According to Press TV, Borrell, meanwhile, reminded how Trump successor Joe Biden has voiced a willingness to return the U.S. to the JCPOA, saying, “The new U.S. administration has clearly indicated a new approach and all JCPOA participants are ready to engage."

Iran says the United States’ potential return to the JCPOA could only be meaningful if Washington lifted all of the illegal sanctions it has imposed on Iran.

Even the supposed expression of interest in rejoining the JCPOA has not been followed by a favorable gesture on the part of Washington.

With respect to the issue of who makes the first move to revive the JCPOA, Foreign Minister Zarif noted that EU foreign policy chief can “choreograph” the process of reviving the deal.

Zarif made the suggestion in an interview with CNN on Monday. 

According to Zarif, there can be a mechanism through which Borrell would synchronize or coordinate what can be done to revive the JCPOA.

“JCPOA has a mechanism built into the deal that is the Joint Commission. And the Joint Commission has a coordinator. The coordinator has two hats – it used to be Federica Mogherini now it is Josep Borrell. He has two hats. One hat is he is the high representative of the European Union for foreign defense policy. The other hat is the coordinator of the Joint Commission. He can put his hat as the coordinator of the Joint Commission and sort of choreograph the actions that are needed to be taken by the United States and the actions that are needed to be taken by Iran,” Zarif stated.

Exactly one year after Trump quit the deal and started to implement his “maximum pressure” campaign against Iran, the Islamic Republic announced that its “strategic patience” is over and started gradually remove limits on its nuclear program at bi-monthly intervals. At the time Iran announced that if the remaining parties to the JCPOA, especially the European trio – Germany, France, and Britain –, protect Iran from the sanctions Iran will reverse its decisions.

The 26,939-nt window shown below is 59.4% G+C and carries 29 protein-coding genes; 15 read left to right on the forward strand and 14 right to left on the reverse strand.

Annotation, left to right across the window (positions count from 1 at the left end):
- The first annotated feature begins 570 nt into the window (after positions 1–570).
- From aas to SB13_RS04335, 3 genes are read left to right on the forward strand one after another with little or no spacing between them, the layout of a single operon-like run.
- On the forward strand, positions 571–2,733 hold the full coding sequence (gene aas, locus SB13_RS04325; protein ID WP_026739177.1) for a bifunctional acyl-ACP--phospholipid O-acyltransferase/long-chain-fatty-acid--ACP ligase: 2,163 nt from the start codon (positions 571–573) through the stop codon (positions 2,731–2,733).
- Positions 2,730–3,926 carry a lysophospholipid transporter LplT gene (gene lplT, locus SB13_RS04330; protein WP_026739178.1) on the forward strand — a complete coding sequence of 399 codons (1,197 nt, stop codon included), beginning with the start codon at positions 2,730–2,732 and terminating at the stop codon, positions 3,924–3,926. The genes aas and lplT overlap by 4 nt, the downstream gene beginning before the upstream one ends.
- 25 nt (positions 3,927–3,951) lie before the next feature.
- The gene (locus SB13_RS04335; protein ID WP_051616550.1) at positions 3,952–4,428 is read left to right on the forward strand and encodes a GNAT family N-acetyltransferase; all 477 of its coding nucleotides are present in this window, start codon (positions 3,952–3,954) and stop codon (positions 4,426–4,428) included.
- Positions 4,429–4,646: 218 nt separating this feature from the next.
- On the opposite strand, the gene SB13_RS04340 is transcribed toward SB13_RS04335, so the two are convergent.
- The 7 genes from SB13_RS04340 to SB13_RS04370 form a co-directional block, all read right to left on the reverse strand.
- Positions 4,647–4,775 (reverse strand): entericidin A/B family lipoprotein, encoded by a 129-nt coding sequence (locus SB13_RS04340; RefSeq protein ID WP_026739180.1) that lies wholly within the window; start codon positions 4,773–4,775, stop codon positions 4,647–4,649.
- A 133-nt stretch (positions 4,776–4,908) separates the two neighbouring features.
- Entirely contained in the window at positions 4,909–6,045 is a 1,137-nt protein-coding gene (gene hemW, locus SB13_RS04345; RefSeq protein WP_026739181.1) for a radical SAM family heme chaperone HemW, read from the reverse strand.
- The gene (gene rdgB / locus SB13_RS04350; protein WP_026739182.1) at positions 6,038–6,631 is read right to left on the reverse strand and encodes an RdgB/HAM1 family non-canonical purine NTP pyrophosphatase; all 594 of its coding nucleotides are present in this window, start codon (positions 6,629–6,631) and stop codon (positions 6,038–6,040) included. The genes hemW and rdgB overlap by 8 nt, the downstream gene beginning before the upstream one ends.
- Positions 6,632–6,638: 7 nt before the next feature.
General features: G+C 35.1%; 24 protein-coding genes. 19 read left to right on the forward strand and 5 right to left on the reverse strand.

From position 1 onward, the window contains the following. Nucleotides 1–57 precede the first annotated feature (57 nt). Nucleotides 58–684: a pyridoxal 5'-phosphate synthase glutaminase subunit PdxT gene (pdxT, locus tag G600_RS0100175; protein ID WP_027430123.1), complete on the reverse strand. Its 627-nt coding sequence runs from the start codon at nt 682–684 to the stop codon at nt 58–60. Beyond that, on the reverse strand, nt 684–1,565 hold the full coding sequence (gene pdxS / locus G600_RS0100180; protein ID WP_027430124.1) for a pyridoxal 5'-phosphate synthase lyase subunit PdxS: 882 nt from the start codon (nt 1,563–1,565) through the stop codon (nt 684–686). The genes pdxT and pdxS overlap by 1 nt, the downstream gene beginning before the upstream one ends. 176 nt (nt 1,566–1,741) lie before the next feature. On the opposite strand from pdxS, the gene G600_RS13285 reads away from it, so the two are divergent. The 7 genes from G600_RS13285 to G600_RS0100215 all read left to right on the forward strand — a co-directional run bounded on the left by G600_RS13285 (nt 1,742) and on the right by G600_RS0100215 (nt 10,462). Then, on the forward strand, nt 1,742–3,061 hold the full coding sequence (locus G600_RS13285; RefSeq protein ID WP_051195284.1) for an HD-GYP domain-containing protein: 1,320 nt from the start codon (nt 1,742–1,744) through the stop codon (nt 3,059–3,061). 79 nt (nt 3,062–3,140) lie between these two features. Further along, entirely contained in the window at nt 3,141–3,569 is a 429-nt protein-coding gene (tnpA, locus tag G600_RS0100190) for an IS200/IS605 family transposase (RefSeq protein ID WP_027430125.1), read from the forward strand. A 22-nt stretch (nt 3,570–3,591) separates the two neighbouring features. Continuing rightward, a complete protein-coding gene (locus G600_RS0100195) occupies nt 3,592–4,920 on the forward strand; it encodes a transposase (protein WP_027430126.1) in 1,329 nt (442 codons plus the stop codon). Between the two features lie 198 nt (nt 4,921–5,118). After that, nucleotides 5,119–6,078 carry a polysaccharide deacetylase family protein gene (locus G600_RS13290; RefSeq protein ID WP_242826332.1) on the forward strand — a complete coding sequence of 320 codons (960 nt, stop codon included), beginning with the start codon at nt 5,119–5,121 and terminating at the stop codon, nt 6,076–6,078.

Asked just how swiftly Iran could scale back its uranium enrichment program to comply with the nuclear deal if the U.S. lifts sanctions, Zarif said, "8,000 pounds of enriched uranium can go back to the previous amount in less than a day."

Zarif, a former Iranian ambassador to the UN, said that Iran has acted in accordance with dispute mechanisms written into the JCPOA, since the U.S. withdrawal. "Iran used the mechanisms in the nuclear agreement in order to limit its cooperation. If you read paragraph 36, we acted in strict accordance with the nuclear agreement," he said.

Rob Malley, the new U.S. Iran envoy, spoke with British, French, and German officials on January 28 as the United States explores how to revive the 2015 nuclear deal, two sources familiar with the matter said on January 29.

“It was to take stock of the dossier and to assess what our state of mind is,” a European diplomatic source said of Malley’s conversation with the British, French, and German Foreign Ministry political directors, according to Reuters.

A second source confirmed that the discussion took place but offered no details. 

The talks with the British, French and German officials are likely only the first step in consultations that will ultimately bring in China and Russia, and eventually Iran itself.